One year after the Arab Spring. A difficult transition
1 March 2012, Circolo dei Lettori, Turin
A year after the Arab Spring, a complex transition process was underway in the region. An increasing number of difficulties emerged in those countries where the old power structures had displayed a certain degree of resilience and where the economy remained in dire straits.
On the other hand, in the various elections that were held after the uprising, Islamist parties gained the support of the population, as it was the case of the Muslim Brotherhood in Egypt, Tunisian and Morocco, and – to a lesser extent – of the Salafists, who maintained more dogmatic and intransigent positions.
The forces of change, among which there were women’s movements fighting in the front line, had retained a central but not always preponderant role and remained one of the main factors at play, capable of exerting a determinant influence on the developments of the ongoing process.
Finally, the other regimes in power (starting from Syria) decided to resist to the bitter end, determined not to end up like Ben Ali, Mubarak and Gaddafi. Europe is confronted with complex choices that may be decisive for its future.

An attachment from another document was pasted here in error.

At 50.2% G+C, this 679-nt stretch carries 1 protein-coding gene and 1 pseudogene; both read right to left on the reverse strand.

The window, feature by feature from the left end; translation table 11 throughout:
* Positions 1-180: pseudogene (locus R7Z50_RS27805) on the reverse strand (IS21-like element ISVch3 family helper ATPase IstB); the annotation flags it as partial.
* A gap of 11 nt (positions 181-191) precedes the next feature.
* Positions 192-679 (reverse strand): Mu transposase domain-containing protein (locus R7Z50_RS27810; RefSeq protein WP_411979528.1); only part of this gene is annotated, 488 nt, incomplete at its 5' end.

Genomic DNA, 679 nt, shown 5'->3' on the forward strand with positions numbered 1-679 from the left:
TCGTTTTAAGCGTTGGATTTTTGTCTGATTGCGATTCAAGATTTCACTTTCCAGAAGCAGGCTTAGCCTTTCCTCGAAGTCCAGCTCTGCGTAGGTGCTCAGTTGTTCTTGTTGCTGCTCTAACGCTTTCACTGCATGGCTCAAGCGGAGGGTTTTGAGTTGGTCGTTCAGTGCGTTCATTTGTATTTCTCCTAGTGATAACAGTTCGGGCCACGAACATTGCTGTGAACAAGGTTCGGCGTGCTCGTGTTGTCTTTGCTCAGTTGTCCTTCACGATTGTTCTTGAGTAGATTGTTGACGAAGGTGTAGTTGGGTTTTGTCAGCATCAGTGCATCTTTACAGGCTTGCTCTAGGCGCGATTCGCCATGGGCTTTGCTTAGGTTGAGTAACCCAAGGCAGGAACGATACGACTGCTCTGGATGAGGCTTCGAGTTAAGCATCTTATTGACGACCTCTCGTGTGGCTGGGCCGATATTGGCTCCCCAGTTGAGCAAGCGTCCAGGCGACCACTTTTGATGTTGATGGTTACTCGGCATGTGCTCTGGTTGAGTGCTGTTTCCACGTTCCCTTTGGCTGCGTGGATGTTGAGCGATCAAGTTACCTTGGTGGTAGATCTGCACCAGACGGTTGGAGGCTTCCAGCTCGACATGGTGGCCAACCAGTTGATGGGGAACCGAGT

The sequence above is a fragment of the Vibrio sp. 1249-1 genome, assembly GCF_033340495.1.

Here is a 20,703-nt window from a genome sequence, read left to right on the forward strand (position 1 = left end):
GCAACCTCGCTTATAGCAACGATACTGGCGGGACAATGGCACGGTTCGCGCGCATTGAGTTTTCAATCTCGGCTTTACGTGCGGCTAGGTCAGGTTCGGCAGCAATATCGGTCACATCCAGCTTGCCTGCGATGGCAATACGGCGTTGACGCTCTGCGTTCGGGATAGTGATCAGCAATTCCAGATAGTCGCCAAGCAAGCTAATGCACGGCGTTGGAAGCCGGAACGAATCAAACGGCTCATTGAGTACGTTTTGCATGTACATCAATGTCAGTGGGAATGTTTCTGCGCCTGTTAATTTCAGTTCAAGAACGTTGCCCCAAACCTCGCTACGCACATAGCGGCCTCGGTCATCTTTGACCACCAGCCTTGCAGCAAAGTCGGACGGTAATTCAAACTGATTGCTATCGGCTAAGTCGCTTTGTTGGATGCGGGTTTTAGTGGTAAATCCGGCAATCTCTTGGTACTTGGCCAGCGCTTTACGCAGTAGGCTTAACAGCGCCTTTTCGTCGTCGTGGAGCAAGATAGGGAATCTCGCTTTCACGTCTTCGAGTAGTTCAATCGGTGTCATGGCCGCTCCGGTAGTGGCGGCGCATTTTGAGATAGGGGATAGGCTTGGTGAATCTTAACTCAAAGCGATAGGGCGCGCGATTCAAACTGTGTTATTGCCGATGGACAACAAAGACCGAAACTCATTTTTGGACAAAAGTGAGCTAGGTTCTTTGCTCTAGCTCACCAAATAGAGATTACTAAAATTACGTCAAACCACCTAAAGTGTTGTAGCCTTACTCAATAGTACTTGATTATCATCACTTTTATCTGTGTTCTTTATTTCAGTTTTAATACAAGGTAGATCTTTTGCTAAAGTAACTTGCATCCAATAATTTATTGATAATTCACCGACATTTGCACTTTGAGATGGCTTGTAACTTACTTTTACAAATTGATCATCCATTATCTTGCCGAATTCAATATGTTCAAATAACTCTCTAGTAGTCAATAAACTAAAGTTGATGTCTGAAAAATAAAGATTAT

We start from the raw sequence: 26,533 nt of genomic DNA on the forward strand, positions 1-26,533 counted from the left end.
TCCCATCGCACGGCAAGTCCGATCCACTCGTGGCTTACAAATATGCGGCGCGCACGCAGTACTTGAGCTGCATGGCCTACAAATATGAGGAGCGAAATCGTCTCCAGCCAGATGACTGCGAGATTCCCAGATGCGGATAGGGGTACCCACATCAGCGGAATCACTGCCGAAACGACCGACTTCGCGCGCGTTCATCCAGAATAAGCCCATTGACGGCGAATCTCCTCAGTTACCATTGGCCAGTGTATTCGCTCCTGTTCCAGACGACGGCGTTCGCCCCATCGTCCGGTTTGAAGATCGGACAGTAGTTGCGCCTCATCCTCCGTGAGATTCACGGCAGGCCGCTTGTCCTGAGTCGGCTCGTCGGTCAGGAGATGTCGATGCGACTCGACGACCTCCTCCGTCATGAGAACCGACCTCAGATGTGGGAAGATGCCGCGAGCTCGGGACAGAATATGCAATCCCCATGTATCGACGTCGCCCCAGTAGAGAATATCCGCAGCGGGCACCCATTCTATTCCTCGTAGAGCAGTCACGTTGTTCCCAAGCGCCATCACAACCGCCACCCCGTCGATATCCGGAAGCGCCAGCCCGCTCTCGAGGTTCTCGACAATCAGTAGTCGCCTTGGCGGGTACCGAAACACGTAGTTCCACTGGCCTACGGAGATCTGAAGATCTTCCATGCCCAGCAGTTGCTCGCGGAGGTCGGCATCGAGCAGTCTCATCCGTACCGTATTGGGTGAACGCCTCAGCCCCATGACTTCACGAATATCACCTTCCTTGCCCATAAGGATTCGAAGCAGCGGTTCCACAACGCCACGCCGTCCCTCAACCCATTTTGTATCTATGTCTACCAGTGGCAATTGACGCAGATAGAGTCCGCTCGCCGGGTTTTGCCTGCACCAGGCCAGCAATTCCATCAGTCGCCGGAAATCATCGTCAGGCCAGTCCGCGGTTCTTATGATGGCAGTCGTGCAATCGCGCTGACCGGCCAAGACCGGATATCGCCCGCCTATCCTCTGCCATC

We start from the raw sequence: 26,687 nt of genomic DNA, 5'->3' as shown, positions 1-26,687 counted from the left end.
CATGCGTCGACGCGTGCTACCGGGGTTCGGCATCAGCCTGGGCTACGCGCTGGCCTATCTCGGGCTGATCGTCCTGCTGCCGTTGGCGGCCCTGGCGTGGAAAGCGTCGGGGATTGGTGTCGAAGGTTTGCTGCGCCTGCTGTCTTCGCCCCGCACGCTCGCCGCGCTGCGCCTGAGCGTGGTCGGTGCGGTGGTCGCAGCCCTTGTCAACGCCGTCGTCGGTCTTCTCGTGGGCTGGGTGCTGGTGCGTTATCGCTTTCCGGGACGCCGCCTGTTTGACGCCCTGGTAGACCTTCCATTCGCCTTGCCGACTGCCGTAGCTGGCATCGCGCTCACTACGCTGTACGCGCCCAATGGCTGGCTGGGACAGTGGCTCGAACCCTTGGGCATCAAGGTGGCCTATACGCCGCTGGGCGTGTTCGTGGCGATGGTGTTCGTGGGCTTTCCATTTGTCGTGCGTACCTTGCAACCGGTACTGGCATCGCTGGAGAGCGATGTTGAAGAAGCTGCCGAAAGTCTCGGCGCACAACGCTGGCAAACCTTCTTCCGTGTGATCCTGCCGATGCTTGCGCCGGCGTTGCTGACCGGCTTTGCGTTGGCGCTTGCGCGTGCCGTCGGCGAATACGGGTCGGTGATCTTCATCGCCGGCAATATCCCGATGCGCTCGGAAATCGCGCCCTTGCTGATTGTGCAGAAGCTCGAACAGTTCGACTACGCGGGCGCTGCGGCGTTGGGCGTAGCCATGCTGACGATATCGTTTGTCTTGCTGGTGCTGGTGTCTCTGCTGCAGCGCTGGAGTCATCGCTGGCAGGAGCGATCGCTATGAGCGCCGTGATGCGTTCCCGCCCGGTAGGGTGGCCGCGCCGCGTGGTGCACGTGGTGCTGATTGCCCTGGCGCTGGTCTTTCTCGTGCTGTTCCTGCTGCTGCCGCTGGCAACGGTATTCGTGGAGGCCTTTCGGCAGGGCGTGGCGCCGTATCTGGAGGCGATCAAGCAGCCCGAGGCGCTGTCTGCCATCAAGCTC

The project was realized in the framework of the project “Mediterranean Paths 2012”, financed by the Ministry of Foreign Affairs and International Cooperation – Analysis, Programming Statistical and Historic Documentation Unit, in collaboration with the European Parliament Information Office in Milan, with the European Commission’s Representation in Milan, with the Turin Chamber of Commerce, the Forum for the Problems of Peace and War of Florence and with the Paralleli Institute of Turin.
Pier Antonio Panzeri, President of the European Parliament Delegation for the Relations with Maghreb Countries and the Union of the Arab Maghreb; Renzo Guolo, Professor of Sociology of Cultural Processes at the University of Padua; Khalil al-Anani, Middle East Politics Researcher at Durham University (UK), exponent of the new Muslim Brotherhood generation; Heliodoro Temprano Arroyo, Head of the Neighbourhood Countries and Macro-Financial Assistance Unit at the Directorate General of Economic and Financial Affair of the European Commission; Hussam Itani, columnist for the Lebanese newspaper Al Hayat; Sami Ben Gharbia, Tunisian blogger, Director responsible for Global Voices (international blogger community); Shahira Abu Leil, Egyptian activist, spokeswoman of the movement No to Military Trials for Civilians, fighting for military trials against thousands of Egyptian activists; Olivier Roy, Director of the Mediterranean Programme at the Robert Schuman Centre for Advanced Studies at the European University Institute of Florence; Janiki Cingoli, President of the Italian Center for Peace in the Middle East (CIPMO).